BERKELEY SQUARE (1933)
Article #421 by Dave Sindelar
Viewing date: 5-10-2002
Posting date: 10-3-2002
A man who inhabits a house that has been kept in its original condition for 150 years walks through the door one day and travels back in time 150 years to inhabit the body of his look-alike ancestor.
Leslie Howard stars in this early time-travel romance, based on a stage play by John Balderston. To give you an idea of the movie, you are almost thirty minutes into it before the time travel incident occurs, and that first thirty minutes is loaded with talk. For that matter, the next thirty minutes is also loaded with talk, most of it centered around how odd the man is and how he seems to know things that haven’t yet occurred. It’s only in the last third of the movie that it really seems to take shape, but my patience has worn a bit thin by that time. And though the movie does flirt with such themes as how horrible modern life is (in a dizzying montage of contemporary images of violence that make for one of the most energetic moments in the movie), it doesn’t romanticize the past; it’s obvious that the man finds many aspects of the past equally unpleasant. All in all, it’s a photographed stage play that really needs more cinematic touches to bring it to life. There are some interesting things to be found here, but it really helps to be patient.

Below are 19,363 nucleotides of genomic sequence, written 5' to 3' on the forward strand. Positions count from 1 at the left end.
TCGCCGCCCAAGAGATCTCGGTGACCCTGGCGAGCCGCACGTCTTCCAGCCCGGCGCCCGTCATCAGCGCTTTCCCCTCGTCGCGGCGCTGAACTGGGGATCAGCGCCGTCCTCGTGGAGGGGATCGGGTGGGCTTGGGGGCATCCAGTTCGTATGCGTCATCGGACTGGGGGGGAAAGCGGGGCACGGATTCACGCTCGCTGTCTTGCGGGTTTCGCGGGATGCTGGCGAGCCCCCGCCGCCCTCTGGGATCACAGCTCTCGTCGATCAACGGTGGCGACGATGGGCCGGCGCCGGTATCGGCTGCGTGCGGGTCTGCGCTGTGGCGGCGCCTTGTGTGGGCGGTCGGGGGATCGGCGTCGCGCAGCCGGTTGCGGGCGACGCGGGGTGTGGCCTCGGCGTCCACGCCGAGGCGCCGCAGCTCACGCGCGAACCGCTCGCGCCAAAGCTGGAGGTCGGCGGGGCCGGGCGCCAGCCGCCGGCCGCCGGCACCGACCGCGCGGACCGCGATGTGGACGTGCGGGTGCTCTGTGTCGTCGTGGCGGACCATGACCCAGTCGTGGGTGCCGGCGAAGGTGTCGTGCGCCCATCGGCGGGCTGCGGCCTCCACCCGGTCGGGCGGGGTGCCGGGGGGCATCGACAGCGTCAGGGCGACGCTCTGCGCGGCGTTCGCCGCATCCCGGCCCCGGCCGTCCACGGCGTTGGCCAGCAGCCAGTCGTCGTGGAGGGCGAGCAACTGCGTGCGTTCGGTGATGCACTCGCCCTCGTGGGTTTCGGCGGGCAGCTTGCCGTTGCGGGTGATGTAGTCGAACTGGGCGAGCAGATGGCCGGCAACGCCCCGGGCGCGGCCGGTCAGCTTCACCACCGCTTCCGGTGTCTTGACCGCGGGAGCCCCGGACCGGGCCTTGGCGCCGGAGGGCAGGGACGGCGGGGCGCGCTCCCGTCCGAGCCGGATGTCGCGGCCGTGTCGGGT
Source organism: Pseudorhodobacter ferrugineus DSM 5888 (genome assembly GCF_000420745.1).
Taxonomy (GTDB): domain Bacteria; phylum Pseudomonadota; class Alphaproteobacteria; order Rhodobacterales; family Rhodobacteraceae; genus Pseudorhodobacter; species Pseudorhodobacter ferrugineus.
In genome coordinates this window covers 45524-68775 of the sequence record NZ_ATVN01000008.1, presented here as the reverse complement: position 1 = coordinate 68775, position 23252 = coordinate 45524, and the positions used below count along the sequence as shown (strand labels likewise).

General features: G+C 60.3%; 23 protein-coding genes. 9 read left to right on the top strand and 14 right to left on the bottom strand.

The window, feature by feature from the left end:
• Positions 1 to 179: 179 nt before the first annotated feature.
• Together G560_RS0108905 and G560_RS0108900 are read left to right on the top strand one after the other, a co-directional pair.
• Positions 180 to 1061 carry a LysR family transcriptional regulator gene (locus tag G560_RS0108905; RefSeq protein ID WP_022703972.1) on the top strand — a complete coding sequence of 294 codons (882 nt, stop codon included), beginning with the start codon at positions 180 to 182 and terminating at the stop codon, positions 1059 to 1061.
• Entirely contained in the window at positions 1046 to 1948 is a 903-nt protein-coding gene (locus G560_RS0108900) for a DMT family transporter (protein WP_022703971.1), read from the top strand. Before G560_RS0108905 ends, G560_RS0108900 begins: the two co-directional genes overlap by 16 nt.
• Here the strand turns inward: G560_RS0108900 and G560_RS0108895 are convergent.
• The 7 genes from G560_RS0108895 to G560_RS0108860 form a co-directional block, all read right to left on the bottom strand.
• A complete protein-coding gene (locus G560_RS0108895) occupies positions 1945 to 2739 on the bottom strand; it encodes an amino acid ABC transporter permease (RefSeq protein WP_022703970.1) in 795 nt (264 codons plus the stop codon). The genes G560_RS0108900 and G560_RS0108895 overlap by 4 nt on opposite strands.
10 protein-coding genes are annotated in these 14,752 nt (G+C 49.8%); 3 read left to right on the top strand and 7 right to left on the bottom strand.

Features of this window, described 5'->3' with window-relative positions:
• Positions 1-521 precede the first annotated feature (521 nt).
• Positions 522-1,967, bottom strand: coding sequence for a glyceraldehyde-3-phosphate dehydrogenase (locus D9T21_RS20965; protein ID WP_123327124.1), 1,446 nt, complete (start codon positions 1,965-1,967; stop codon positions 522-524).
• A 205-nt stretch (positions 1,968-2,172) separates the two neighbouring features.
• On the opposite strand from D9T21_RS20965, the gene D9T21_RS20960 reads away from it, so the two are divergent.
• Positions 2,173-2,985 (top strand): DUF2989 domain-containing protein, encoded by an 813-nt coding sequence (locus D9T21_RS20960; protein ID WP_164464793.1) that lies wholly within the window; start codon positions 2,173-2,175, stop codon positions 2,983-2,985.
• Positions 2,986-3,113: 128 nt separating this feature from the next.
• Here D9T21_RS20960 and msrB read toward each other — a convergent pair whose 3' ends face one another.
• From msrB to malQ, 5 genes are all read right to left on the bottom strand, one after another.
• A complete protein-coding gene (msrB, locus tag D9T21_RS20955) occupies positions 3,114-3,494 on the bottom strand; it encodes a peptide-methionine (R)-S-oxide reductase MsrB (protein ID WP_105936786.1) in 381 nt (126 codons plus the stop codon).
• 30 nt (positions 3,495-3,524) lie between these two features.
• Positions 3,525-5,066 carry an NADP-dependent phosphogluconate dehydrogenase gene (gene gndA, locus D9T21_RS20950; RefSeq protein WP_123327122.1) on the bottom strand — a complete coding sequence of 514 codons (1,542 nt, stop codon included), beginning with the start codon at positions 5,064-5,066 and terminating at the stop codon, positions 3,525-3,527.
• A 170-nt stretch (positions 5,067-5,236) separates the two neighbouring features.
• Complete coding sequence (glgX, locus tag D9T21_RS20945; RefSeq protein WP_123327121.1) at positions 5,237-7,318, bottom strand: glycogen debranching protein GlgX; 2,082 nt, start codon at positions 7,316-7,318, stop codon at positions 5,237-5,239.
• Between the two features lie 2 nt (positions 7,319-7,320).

One interesting piece of trivia that was told me when this was first posted is that this was H. P. Lovecraft’s favorite movie.